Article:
I often hear parents complain about kids who seem to think the definition of infinity is the balance in their parents’ checkbook. I’ve never had that issue with my kids, both of whom are ridiculously thrifty—possibly because they’ve been trained by the master: not me; their father. (I will admit he also gave me an education on finding good deals during the years we were married.) So when I went a few days ago to help my son set up his first apartment, I came prepared for some major bargain shopping.
Like Daniel, who experimented in our kitchen this summer, his two roommates are also looking forward to cooking their own meals. And unlike the boys I knew in college whose apartments were furnished mostly with cinderblocks and dirty dishes, these guys seem to care what their living quarters look like. (What I want to know is: where were the men like this back when I was looking for husband material??)
Besides decorating, and cooking from scratch, all three of them want to do this as cheaply as possible–to save their parents as much money as possible. (Yes, there really are kids like this in the United States of America.) And I am a living witness as proof that you can equip an entire apartment for less than half the cost of a Williams Sonoma cappuccino machine.
It helps that they inherited a free TV set that someone gave away last semester. It helps that they’re not too proud to scavenge around in thrift shops. And for the rest, instead of “Abracadabra”, the magic word is “WalMart.”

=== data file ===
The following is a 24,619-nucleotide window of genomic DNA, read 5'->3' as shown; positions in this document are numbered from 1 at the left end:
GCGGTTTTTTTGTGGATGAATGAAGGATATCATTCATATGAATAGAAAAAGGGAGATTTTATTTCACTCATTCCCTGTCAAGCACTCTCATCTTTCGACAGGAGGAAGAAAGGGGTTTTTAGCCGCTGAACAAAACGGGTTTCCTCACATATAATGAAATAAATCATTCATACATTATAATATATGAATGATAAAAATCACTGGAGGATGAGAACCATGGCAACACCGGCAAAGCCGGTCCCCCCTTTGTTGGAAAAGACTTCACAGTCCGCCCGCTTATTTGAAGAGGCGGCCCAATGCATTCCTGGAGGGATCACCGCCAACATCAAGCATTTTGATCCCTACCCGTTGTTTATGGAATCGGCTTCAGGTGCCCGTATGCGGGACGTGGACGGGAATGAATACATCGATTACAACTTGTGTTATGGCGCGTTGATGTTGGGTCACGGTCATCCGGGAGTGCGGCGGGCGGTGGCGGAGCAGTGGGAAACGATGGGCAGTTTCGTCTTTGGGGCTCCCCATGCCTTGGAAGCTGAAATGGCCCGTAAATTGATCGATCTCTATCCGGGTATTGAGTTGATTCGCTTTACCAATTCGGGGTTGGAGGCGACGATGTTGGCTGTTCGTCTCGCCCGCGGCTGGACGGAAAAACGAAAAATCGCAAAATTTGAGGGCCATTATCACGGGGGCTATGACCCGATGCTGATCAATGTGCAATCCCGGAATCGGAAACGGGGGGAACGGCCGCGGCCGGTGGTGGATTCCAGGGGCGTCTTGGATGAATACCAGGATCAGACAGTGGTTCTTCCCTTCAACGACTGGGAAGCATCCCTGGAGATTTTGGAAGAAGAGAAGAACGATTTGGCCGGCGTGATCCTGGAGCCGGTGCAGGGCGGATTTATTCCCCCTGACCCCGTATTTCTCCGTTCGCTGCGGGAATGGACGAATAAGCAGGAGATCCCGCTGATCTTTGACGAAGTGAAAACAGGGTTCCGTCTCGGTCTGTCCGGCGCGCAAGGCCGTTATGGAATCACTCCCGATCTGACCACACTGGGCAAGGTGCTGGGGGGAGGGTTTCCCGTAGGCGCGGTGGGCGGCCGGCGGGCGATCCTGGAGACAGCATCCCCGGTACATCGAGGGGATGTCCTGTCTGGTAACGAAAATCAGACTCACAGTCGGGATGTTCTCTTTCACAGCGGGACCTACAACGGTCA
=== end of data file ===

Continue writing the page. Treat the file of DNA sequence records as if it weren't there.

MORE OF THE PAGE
For my part, shopping with big strong boys means the heaviest thing I have to lift is my wallet. And no heavy wallet-lifting since they are such bargain hunters. So for me this is a win/win situation and I enjoy every minute. And as we shop, I can’t help remembering bargains I made in the past–which make it possible for me to enjoy this experience in the present. My bargains were not in money, but in time.
When Daniel, my younger child, was just starting first grade in a new school, I was diagnosed with cancer, and I was certain I was going to die. Children were allowed to participate in the school play beginning in third grade. As I sobbed through the entire performance of “The Music Man”, I remember making a silent bargain with whoever was listening: “Please, please, let me live until he’s in third grade–so at least I can see him in a play.”
By third grade, after watching Daniel perform in the chorus of “The Sound of Music,” I made a new bargain: “Anything—just let me make it to middle school.”
In his first year of middle school, Daniel starred in “Joseph and the Amazing Technicolor Dreamcoat”. And now plays weren’t enough anymore. I used more bargaining chips. “All I want is to see him start high school. Then I’ll be satisfied.”
But of course I wasn’t. I wanted more; I wanted to live longer, long enough to see him graduate from high school. And start college.
Which is how I made it to this latest milestone I never expected to see–his first apartment. Each new experience brings so much joy, so much gratitude, that I’m careful not to ask for too much. Because I’m still making bargains with the universe– and I’ve been given so much more than I bargained for.